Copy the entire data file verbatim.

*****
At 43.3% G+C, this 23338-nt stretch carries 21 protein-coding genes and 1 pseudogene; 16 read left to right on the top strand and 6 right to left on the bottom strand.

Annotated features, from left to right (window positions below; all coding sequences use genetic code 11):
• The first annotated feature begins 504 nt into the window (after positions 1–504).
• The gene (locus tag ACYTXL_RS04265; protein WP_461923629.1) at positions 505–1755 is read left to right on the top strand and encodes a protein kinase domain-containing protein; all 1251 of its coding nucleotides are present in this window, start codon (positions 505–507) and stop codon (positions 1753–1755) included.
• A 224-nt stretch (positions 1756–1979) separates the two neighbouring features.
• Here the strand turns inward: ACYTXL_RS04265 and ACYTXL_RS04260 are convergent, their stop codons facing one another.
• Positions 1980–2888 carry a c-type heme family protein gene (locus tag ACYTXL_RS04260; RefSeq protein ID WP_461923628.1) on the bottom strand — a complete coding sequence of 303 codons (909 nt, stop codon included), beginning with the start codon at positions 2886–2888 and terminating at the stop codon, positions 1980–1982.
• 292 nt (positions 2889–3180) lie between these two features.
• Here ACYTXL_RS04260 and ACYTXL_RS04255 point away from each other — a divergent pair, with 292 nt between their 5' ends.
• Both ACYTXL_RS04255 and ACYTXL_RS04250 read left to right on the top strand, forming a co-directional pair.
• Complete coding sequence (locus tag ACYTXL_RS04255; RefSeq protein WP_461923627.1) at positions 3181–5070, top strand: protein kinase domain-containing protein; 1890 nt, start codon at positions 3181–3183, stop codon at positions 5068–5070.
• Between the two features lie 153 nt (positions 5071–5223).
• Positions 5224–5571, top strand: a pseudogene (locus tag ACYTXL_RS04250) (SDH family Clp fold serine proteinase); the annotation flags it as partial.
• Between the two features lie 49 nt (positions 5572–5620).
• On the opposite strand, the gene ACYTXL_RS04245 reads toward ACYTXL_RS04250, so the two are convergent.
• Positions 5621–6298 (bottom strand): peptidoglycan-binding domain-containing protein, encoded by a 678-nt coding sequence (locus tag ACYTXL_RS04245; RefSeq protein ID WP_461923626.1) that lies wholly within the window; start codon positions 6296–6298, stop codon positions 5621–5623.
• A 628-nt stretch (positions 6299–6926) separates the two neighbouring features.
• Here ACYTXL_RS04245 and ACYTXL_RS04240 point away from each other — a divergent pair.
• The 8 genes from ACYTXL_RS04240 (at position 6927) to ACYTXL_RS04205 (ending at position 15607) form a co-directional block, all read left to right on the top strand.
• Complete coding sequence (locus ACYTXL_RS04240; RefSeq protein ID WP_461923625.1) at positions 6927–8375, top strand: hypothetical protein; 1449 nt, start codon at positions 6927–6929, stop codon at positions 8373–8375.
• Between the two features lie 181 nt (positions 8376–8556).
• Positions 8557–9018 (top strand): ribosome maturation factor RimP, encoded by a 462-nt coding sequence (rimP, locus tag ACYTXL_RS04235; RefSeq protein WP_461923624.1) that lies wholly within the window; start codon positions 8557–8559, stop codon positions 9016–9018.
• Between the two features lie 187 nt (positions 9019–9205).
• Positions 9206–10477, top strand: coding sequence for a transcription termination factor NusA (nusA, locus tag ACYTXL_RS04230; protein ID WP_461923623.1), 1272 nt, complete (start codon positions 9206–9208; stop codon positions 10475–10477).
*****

At 43.3% G+C, this 23338-nt stretch carries 21 protein-coding genes and 1 pseudogene; 16 read left to right on the top strand and 6 right to left on the bottom strand.

Annotated features, from left to right (window positions below; all coding sequences use genetic code 11):
• The first annotated feature begins 504 nt into the window (after positions 1–504).
• The gene (locus tag ACYTXL_RS04265; protein WP_461923629.1) at positions 505–1755 is read left to right on the top strand and encodes a protein kinase domain-containing protein; all 1251 of its coding nucleotides are present in this window, start codon (positions 505–507) and stop codon (positions 1753–1755) included.
• A 224-nt stretch (positions 1756–1979) separates the two neighbouring features.
• Here the strand turns inward: ACYTXL_RS04265 and ACYTXL_RS04260 are convergent, their stop codons facing one another.
• Positions 1980–2888 carry a c-type heme family protein gene (locus tag ACYTXL_RS04260; RefSeq protein ID WP_461923628.1) on the bottom strand — a complete coding sequence of 303 codons (909 nt, stop codon included), beginning with the start codon at positions 2886–2888 and terminating at the stop codon, positions 1980–1982.
• 292 nt (positions 2889–3180) lie between these two features.
• Here ACYTXL_RS04260 and ACYTXL_RS04255 point away from each other — a divergent pair, with 292 nt between their 5' ends.
• Both ACYTXL_RS04255 and ACYTXL_RS04250 read left to right on the top strand, forming a co-directional pair.
• Complete coding sequence (locus tag ACYTXL_RS04255; RefSeq protein WP_461923627.1) at positions 3181–5070, top strand: protein kinase domain-containing protein; 1890 nt, start codon at positions 3181–3183, stop codon at positions 5068–5070.
• Between the two features lie 153 nt (positions 5071–5223).
• Positions 5224–5571, top strand: a pseudogene (locus tag ACYTXL_RS04250) (SDH family Clp fold serine proteinase); the annotation flags it as partial.
• Between the two features lie 49 nt (positions 5572–5620).
• On the opposite strand, the gene ACYTXL_RS04245 reads toward ACYTXL_RS04250, so the two are convergent.
• Positions 5621–6298 (bottom strand): peptidoglycan-binding domain-containing protein, encoded by a 678-nt coding sequence (locus tag ACYTXL_RS04245; RefSeq protein ID WP_461923626.1) that lies wholly within the window; start codon positions 6296–6298, stop codon positions 5621–5623.
• A 628-nt stretch (positions 6299–6926) separates the two neighbouring features.
• Here ACYTXL_RS04245 and ACYTXL_RS04240 point away from each other — a divergent pair.
• The 8 genes from ACYTXL_RS04240 (at position 6927) to ACYTXL_RS04205 (ending at position 15607) form a co-directional block, all read left to right on the top strand.
• Complete coding sequence (locus ACYTXL_RS04240; RefSeq protein ID WP_461923625.1) at positions 6927–8375, top strand: hypothetical protein; 1449 nt, start codon at positions 6927–6929, stop codon at positions 8373–8375.
• Between the two features lie 181 nt (positions 8376–8556).
• Positions 8557–9018 (top strand): ribosome maturation factor RimP, encoded by a 462-nt coding sequence (rimP, locus tag ACYTXL_RS04235; RefSeq protein WP_461923624.1) that lies wholly within the window; start codon positions 8557–8559, stop codon positions 9016–9018.
• Between the two features lie 187 nt (positions 9019–9205).
• Positions 9206–10477, top strand: coding sequence for a transcription termination factor NusA (nusA, locus tag ACYTXL_RS04230; protein ID WP_461923623.1), 1272 nt, complete (start codon positions 9206–9208; stop codon positions 10475–10477).